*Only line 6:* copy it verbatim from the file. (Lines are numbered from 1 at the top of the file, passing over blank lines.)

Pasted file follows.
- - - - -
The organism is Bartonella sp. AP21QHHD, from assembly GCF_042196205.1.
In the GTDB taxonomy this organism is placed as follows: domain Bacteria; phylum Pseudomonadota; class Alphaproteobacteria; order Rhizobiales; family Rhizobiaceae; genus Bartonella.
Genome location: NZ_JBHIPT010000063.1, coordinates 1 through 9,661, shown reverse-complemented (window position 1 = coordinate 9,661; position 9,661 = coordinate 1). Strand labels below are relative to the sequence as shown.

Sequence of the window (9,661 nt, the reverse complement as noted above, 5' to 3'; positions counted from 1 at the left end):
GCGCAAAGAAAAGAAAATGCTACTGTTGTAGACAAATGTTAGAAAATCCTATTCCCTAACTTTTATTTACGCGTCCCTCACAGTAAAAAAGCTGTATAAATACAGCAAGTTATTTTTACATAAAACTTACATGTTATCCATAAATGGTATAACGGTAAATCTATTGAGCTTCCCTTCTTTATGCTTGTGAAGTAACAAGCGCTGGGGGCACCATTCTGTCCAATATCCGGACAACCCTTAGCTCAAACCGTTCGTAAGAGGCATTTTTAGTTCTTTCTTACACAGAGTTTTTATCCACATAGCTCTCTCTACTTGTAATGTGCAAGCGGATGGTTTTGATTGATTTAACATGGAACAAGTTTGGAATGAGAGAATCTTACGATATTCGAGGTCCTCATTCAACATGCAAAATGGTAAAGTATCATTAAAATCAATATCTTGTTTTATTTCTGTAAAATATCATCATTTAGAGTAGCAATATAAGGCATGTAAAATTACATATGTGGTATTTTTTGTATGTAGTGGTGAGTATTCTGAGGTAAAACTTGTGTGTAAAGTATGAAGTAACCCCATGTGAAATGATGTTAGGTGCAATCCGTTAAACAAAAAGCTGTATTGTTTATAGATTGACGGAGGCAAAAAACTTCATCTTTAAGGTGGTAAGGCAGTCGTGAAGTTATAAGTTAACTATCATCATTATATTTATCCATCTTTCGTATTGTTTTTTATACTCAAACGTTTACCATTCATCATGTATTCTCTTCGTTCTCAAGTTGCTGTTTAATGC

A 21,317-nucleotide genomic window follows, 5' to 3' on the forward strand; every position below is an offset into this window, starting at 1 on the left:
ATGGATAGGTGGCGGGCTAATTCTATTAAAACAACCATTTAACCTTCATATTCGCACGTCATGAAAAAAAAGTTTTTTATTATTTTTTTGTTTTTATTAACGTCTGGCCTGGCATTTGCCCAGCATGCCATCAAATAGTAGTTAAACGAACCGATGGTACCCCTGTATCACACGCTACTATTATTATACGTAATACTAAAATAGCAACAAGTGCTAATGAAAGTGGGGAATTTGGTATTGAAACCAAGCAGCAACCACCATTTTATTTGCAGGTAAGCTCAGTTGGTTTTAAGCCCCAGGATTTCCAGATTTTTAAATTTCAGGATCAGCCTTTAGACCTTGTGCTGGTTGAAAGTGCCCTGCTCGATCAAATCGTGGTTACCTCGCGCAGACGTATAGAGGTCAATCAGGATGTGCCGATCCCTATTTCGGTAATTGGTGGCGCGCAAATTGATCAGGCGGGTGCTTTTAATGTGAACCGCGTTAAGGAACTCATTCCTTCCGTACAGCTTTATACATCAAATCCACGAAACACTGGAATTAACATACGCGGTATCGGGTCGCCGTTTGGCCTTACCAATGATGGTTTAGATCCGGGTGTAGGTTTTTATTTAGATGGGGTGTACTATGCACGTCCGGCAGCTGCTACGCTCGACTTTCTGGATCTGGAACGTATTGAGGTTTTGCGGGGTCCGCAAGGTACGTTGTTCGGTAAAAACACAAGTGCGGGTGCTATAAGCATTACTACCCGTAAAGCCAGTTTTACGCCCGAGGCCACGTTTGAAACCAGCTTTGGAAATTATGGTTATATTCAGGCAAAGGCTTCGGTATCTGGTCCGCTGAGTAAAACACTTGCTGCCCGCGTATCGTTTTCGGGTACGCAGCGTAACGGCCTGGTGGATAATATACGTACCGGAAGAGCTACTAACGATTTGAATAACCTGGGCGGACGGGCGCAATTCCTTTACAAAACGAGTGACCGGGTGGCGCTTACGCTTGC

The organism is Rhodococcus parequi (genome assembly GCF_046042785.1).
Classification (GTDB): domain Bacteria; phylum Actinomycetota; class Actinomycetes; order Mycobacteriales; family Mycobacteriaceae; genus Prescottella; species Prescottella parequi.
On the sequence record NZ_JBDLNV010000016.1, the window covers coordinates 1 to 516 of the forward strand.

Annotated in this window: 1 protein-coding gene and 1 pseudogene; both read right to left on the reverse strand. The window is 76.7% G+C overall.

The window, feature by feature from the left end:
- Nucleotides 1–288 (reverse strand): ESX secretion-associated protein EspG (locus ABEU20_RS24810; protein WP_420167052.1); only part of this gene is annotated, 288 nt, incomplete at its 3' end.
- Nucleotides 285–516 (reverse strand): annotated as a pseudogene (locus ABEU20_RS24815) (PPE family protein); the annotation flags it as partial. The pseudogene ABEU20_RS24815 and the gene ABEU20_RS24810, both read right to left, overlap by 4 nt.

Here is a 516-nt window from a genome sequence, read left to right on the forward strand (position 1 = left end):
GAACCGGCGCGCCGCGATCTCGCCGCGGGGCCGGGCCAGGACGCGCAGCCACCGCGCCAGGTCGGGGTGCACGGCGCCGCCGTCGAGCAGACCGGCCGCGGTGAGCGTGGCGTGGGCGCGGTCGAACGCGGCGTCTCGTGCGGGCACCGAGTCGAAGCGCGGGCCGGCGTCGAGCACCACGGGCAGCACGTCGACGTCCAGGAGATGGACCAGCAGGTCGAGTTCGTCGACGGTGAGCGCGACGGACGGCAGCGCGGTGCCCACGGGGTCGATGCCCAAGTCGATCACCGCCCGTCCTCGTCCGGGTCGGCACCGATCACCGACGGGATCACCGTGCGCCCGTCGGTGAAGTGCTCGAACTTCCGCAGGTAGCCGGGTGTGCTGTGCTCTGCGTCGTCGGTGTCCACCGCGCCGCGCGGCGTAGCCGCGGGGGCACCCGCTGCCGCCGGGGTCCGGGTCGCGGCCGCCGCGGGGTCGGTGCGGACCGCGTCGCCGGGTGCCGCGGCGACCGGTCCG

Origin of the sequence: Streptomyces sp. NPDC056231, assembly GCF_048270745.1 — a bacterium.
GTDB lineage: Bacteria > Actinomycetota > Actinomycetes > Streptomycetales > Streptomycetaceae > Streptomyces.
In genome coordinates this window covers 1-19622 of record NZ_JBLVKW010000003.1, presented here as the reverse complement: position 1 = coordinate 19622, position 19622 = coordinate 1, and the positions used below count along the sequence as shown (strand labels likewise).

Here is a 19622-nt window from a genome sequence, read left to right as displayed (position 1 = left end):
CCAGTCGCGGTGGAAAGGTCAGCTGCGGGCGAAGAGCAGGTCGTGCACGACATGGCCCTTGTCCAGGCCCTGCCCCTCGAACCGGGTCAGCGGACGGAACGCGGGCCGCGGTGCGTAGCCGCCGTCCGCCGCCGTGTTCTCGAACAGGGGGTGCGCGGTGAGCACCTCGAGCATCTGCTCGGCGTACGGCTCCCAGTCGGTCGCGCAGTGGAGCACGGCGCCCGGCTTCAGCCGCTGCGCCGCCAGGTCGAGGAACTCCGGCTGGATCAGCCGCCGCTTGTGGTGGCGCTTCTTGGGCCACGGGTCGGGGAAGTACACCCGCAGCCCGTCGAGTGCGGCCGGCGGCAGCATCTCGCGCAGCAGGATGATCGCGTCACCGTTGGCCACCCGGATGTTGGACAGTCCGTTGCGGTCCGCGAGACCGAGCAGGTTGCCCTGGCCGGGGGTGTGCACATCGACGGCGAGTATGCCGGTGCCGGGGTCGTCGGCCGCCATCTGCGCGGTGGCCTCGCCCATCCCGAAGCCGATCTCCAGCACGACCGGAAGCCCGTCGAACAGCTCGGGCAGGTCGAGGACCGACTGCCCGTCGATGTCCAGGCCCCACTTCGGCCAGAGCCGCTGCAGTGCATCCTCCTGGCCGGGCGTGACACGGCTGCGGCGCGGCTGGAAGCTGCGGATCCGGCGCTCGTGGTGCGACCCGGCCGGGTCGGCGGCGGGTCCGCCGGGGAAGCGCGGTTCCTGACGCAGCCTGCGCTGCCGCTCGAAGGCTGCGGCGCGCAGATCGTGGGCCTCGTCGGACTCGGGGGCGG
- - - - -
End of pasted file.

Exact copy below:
A 21,317-nucleotide genomic window follows, 5' to 3' on the forward strand; every position below is an offset into this window, starting at 1 on the left: